Krakow Archaeological Museum | Attraction Guides | History Hit

Krakow Archaeological Museum

Krakow, Lesser Poland Voivodeship, Poland

Peta Stamper

25 Mar 2021
Image Credit: Cancre / CC

About Krakow Archaeological Museum

Krakow Archaeological Museum (Muzeum Archeologiczne w Krakowie) explores Poland’s history, particularly that of its Lesser or Małopolska Region. It is the oldest archaeological museum in Poland.

Krakow Archaeological Museum history

Krakow Archaeological Museum was founded in 1850 originally as the Museum of Antiquity, by a group of intellectuals belonging to the Krakow Scientific Society (Towarzystwo Naukowe Krakowskie, TNK). In the late 18th century, Poland was partitioned by the Habsburg Monarchy, ending the sovereignty of Poland and Lithuania for 123 years. As a result, foreign rule in the Austrian Partition did not allow the existence of patriotic Polish organisations except for learning societies such as the TNK.

The TNK had existed in Krakow since 1815 with its own division of Art and Archeology in 1848. Their priority for the museum was to collect archaeological finds from private donors, mostly notable Polish families, including the statue of Zbruch Idol (the museum’s symbol). The first exhibit opened at Krakow Archaeological Museum in 1857.

The museum was housed in what was originally the medieval Lubomirski Palace, known as ‘The Painted Mansion’. The 14th century fortress was later turned into a Carmelite monastery in the 17th century before becoming an infamous Austrian prison in the 19th century under Austrian rule.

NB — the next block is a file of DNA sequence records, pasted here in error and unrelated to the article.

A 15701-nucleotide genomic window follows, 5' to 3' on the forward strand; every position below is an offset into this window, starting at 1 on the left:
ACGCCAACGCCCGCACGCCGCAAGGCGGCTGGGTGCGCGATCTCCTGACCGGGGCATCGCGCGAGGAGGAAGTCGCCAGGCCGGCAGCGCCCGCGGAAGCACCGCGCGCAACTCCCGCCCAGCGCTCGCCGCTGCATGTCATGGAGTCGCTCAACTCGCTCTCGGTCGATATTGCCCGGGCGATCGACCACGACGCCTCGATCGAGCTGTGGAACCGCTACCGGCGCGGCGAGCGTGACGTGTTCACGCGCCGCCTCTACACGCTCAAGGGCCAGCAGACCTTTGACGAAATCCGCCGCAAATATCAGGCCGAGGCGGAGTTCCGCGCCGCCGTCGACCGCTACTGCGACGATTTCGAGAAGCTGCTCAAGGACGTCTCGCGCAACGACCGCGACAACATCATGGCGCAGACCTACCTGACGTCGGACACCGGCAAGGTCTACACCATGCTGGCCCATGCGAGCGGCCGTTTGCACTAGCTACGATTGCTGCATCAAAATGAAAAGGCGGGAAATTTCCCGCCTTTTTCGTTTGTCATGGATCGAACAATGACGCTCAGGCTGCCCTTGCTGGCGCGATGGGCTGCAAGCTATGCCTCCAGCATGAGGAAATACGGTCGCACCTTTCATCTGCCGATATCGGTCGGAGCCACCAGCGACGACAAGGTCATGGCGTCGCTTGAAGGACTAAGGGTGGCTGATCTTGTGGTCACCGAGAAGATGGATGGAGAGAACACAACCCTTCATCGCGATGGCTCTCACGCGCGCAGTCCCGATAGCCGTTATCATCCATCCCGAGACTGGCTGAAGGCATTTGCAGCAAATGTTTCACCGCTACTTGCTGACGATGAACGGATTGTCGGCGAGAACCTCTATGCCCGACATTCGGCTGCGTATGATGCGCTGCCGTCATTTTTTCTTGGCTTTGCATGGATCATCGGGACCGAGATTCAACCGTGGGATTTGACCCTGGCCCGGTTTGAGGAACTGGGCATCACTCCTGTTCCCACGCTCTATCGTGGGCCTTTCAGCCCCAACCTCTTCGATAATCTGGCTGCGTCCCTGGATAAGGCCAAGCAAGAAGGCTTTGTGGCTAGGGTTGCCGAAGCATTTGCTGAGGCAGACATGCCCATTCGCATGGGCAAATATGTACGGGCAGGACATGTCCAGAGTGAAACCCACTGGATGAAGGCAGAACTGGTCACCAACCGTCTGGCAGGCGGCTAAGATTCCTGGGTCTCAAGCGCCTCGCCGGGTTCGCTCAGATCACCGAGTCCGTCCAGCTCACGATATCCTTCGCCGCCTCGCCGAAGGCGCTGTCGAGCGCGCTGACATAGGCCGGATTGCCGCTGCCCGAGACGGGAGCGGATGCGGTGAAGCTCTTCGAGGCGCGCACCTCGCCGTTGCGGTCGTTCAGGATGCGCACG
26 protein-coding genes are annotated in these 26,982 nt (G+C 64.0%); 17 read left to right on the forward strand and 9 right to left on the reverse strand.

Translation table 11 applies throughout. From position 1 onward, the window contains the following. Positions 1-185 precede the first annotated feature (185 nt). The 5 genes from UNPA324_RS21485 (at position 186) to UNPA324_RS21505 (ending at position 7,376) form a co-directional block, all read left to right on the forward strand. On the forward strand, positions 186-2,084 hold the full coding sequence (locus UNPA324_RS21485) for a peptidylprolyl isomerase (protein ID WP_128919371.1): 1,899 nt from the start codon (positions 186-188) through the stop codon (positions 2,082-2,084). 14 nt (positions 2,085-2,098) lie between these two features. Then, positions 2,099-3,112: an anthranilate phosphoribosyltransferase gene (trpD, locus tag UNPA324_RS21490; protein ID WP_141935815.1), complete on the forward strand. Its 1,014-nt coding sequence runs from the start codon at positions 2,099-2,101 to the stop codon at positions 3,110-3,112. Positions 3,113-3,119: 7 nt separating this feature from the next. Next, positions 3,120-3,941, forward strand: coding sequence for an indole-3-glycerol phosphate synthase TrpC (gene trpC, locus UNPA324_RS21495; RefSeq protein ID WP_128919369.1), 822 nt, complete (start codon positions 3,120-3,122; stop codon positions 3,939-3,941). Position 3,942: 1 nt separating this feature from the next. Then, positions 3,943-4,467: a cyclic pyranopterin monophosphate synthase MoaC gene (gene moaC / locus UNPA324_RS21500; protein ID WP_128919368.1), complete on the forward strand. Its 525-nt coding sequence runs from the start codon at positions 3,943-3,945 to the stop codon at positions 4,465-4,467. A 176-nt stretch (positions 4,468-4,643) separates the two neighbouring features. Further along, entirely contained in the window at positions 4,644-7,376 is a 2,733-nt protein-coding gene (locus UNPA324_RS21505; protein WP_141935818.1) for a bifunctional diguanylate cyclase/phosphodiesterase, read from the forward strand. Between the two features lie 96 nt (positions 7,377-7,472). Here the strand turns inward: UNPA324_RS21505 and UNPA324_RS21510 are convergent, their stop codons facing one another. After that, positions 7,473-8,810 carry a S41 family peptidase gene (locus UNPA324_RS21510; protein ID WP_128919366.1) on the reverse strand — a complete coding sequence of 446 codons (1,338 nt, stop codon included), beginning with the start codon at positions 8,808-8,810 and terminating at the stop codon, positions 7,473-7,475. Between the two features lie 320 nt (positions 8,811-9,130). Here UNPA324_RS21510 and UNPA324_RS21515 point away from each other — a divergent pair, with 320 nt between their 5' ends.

Krakow Archaeological Museum today

The museum is divided into five permanent exhibitions: Gods of the Ancient Egypt, Prehistoric Pottery, The Garden of Ceramics, The Prehistory and Early Middle Ages of Lesser Poland, and The Carts of Bronocice, which includes the Bronocice Pot (3635–3370 BC) – a ceramic vase incised with the earliest known image of what may be a wheeled vehicle.

Do not miss the world’s only uncovered Slavonic god, the eight-foot stone idol of four-faced Swiatowit, found in the Zbruc riverbed in 1848. The idol was likely hidden during the 10th century when Kiev Russia accepted Christianity. There are also audio guides available.

While the museum is small, having explored the collections boasting over 500,000 objects, step outside to enjoy the beautiful garden offering views across Krakow, especially the Planty gardens next door.

Getting to Krakow Archaeological Museum

Located in Krakow’s Stare Miastro or Old Town, the Krakow Archaeological Museum is easy to find on foot from other attractions. Via public transport, you can reach the museum by getting the trams 6, 8, 10, 13 and 18. There is a car park opposite the museum on Poselska street.

 

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